I was dealing with the added adrenaline of this being my very first con as a panelist. Right before my first panel, I was so nervous that I was ready to throw up, but, the funny thing is, as soon as I got up there with my fellow authors and started talking historical research, I felt totally at home. It was one of those great panels where we were all taking notes while the others were talking. (Fellow panelists, I am sure, will be looking up Lee Jackson’s Daily Life in London: An Extraordinary Anthology. I know I will be looking for Bill Bryson’s At Home, which I’m told is an historical look at home life down the centuries.)

Due to concom deciding to leave panel descriptions out of the program (yes, it was deliberate; a cost-saving measure, I am told) I almost missed the panel on crowdsource funding, as it was titled, somewhat oddly, ‘Westward. Ho!’. Glad I found it. . .I learned all the things I didn’t know enough to ask regarding Kickstarter. Will definitely be checking out Jonathon Burgess’s blog for more details.

Saturday’s reading was lightly attended, possibly because I was scheduled opposite the panel on Victorian Working Girls. Honestly, if I wasn’t *giving* the reading, I would have gone to that panel! Still, the audience was appreciative, which warmed my writer heart.

Saturday afternoon I acquired some useful information at the Victorian Good Cop/Bad Cop program. Saturday night was playtime– my very first swing dance lesson. Or lessons, I should say. They scheduled beginner, intermediate and advanced back-to-back. Two and a half hours is an awful lot of lesson. Still, it was fun. Music wasn’t as good as ceili, (Irish social dance) but the style is much more knee-and-tendon friendly. I was surprised to see how much skills learned in ceili dancing translated.

Sunday morning I was scheduled for the Mega Writer’s Panel. I said ‘was scheduled’ because I certainly didn’t volunteer and wasn’t sure how good an idea it was to put all the writers together in one big panel to Talk About Steampunk. It turned out to be brilliant, mostly because of my wonderful fellow authors, who were very respectful of one another and who all seemed to have compatible views but slightly different takes on steampunk, where it’s going, and on writing and literature in general. Highlights include Canadian writer James Stafford, in response to the question on the American role in steampunk, describing the USA as being willing to go for any batshit crazy idea and give it a try. (:Lest anyone get offended, he said it was one of the things he liked about us.) An encouraging note from this panel was the number of panelists that seemed to think that crossover genres had a big place in the steampunk world. (Encouraging for me, anyway, as I seem congenitally incapable of picking a genre and sticking with it.)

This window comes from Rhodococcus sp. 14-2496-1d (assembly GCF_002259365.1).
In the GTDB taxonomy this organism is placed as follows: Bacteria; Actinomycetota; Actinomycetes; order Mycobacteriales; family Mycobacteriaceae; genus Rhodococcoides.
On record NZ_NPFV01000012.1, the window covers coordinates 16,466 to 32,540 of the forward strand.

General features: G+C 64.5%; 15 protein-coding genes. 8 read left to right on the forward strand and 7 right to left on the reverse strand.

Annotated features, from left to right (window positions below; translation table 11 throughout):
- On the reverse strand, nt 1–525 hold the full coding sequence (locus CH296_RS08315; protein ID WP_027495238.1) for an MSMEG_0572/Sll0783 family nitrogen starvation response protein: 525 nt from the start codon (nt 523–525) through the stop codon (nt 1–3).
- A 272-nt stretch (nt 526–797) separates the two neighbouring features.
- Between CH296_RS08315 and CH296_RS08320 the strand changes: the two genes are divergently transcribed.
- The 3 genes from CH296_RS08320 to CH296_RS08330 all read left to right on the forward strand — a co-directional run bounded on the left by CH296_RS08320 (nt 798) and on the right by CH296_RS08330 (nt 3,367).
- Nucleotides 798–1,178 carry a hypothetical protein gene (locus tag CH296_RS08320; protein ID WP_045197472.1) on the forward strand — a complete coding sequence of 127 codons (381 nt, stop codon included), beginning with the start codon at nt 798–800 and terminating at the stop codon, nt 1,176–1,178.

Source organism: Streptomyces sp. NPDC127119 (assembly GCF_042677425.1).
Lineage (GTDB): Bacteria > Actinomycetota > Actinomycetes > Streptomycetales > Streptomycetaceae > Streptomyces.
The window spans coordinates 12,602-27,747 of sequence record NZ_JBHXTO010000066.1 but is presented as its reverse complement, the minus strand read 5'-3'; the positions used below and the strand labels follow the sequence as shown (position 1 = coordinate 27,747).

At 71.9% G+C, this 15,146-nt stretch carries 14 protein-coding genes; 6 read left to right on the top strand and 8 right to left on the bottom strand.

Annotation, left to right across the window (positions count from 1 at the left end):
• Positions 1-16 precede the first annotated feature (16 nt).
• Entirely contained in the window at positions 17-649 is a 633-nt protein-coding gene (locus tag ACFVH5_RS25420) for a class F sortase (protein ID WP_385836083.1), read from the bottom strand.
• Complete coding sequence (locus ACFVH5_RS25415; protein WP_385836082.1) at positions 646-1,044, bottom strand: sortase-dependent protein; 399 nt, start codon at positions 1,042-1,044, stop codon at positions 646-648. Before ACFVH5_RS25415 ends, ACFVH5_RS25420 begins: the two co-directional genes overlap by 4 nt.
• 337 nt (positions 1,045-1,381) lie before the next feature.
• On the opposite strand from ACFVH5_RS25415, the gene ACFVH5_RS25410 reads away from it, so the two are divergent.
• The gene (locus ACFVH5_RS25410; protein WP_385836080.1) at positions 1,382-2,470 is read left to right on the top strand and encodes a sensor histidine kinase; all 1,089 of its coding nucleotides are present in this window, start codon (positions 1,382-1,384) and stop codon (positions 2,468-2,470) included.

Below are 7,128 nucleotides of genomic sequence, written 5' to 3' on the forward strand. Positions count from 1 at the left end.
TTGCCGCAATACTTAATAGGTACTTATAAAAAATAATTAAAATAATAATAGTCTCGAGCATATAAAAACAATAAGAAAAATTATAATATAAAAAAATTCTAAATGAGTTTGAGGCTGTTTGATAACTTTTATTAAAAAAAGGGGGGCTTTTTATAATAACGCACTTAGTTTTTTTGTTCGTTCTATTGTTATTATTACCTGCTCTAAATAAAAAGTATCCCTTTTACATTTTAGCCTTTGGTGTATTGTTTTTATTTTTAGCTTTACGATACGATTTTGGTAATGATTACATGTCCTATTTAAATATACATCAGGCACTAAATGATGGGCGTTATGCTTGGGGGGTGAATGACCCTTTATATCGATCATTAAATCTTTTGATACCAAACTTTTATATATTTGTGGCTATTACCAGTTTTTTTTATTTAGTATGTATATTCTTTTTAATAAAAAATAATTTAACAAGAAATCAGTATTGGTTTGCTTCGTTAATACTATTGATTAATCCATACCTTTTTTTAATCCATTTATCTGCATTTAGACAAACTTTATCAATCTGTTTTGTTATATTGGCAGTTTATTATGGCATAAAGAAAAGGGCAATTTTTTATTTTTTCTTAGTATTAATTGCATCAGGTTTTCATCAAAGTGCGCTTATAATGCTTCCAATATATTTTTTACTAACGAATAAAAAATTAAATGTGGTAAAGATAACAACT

Wandered through the dealer’s room a bit. Bought a pendant watch as a souvenir of my first con as panelist (also because I had no pockets and was sick of digging my cell phone out of the bottom of my purse–why are there no clocks in conference rooms?)

Found a gorgeous feathered monstrosity of a hat that I want to have made in colors to match my someday dress– when I get my first big advance. (yes, it was that expensive, at least by my budget standards.) Was told by the milliner that I have the ‘substance to carry it off’, which is by far the nicest thing anyone has said ever said about my generously proportioned figure.